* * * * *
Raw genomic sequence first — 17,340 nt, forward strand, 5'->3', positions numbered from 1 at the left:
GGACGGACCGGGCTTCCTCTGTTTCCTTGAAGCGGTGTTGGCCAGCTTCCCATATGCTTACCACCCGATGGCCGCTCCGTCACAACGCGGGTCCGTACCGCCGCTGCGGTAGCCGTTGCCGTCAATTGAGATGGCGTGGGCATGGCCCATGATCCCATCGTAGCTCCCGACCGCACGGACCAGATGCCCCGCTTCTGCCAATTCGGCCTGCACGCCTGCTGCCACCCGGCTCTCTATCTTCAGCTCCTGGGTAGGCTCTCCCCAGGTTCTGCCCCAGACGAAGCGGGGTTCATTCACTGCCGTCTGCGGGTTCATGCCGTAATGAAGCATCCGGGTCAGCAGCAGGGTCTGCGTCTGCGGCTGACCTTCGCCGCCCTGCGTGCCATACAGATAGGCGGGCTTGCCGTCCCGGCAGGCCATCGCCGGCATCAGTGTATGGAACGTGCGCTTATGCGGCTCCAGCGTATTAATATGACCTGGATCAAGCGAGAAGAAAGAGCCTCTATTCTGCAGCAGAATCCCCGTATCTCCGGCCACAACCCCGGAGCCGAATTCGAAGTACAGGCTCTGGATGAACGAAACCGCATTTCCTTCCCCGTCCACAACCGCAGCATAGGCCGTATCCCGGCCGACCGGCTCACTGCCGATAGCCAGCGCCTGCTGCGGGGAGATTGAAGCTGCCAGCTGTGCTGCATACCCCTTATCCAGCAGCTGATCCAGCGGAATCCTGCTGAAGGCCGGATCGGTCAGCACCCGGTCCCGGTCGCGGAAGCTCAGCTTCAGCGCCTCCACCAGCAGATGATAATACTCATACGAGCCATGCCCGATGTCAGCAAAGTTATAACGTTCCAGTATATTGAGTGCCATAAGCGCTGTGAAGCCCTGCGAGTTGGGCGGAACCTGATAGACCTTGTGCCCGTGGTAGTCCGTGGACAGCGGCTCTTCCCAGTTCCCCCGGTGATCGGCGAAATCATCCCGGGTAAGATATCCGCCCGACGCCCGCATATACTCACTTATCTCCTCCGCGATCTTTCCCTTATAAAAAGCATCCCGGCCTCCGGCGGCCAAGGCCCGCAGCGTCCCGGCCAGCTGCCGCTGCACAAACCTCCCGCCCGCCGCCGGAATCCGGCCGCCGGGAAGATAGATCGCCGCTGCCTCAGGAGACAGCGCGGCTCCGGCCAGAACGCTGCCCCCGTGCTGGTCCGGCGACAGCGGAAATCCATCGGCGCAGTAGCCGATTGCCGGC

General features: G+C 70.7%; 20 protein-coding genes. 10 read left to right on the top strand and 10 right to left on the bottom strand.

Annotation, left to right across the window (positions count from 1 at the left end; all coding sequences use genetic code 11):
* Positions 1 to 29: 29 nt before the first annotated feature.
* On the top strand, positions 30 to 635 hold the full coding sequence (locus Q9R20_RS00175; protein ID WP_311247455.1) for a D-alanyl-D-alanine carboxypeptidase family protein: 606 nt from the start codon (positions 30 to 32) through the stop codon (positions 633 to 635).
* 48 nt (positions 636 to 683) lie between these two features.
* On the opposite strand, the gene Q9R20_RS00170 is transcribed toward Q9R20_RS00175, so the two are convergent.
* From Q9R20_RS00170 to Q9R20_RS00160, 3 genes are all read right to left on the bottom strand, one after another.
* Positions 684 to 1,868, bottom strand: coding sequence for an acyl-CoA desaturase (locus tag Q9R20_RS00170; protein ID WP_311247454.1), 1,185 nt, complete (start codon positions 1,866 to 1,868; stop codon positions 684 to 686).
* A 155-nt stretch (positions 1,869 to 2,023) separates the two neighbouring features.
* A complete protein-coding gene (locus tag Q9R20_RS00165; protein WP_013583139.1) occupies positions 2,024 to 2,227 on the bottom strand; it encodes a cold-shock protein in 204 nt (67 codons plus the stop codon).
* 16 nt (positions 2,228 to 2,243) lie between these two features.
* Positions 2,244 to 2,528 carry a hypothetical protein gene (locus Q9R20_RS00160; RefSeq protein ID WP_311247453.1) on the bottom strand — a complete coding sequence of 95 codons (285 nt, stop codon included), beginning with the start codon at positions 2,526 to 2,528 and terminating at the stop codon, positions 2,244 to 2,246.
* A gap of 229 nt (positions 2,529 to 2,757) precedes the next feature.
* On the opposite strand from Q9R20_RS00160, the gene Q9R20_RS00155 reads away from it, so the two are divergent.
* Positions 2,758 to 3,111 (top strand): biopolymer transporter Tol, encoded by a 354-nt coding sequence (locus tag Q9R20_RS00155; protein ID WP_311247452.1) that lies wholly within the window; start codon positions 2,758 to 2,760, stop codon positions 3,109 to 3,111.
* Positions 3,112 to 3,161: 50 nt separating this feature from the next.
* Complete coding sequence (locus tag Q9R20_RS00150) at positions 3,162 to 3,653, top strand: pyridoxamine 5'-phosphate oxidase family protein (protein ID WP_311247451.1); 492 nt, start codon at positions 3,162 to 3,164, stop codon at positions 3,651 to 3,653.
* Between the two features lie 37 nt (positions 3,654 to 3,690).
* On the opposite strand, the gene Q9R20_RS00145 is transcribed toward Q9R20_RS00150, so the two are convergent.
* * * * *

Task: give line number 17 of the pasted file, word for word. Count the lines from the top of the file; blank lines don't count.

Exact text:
* Positions 2,758 to 3,111 (top strand): biopolymer transporter Tol, encoded by a 354-nt coding sequence (locus tag Q9R20_RS00155; protein ID WP_311247452.1) that lies wholly within the window; start codon positions 2,758 to 2,760, stop codon positions 3,109 to 3,111.